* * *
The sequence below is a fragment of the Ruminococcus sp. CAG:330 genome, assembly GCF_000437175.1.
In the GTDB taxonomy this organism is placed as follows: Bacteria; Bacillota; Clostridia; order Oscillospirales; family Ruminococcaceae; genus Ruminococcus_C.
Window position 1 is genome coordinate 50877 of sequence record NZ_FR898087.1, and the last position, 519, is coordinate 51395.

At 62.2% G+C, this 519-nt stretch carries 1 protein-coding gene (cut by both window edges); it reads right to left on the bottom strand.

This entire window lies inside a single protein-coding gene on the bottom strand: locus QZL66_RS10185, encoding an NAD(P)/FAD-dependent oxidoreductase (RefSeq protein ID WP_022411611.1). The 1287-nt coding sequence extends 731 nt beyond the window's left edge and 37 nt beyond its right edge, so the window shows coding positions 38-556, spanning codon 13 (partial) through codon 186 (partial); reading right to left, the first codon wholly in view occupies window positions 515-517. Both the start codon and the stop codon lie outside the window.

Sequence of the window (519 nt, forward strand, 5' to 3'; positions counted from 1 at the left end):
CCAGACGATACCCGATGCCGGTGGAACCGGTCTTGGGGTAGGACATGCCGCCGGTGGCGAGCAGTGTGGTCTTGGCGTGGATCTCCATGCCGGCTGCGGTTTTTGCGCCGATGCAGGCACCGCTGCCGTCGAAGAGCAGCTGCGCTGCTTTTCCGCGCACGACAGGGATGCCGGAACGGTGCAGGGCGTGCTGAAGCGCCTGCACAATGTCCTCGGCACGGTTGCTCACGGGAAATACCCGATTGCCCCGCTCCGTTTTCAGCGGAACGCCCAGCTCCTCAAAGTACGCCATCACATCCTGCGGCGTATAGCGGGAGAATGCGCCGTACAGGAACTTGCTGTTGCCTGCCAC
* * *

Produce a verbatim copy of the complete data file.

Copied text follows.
The sequence below is a fragment of the Ruminococcus sp. CAG:330 genome, assembly GCF_000437175.1.
In the GTDB taxonomy this organism is placed as follows: Bacteria; Bacillota; Clostridia; order Oscillospirales; family Ruminococcaceae; genus Ruminococcus_C.
Window position 1 is genome coordinate 50877 of sequence record NZ_FR898087.1, and the last position, 519, is coordinate 51395.

At 62.2% G+C, this 519-nt stretch carries 1 protein-coding gene (cut by both window edges); it reads right to left on the bottom strand.

This entire window lies inside a single protein-coding gene on the bottom strand: locus QZL66_RS10185, encoding an NAD(P)/FAD-dependent oxidoreductase (RefSeq protein ID WP_022411611.1). The 1287-nt coding sequence extends 731 nt beyond the window's left edge and 37 nt beyond its right edge, so the window shows coding positions 38-556, spanning codon 13 (partial) through codon 186 (partial); reading right to left, the first codon wholly in view occupies window positions 515-517. Both the start codon and the stop codon lie outside the window.

Sequence of the window (519 nt, forward strand, 5' to 3'; positions counted from 1 at the left end):
CCAGACGATACCCGATGCCGGTGGAACCGGTCTTGGGGTAGGACATGCCGCCGGTGGCGAGCAGTGTGGTCTTGGCGTGGATCTCCATGCCGGCTGCGGTTTTTGCGCCGATGCAGGCACCGCTGCCGTCGAAGAGCAGCTGCGCTGCTTTTCCGCGCACGACAGGGATGCCGGAACGGTGCAGGGCGTGCTGAAGCGCCTGCACAATGTCCTCGGCACGGTTGCTCACGGGAAATACCCGATTGCCCCGCTCCGTTTTCAGCGGAACGCCCAGCTCCTCAAAGTACGCCATCACATCCTGCGGCGTATAGCGGGAGAATGCGCCGTACAGGAACTTGCTGTTGCCTGCCAC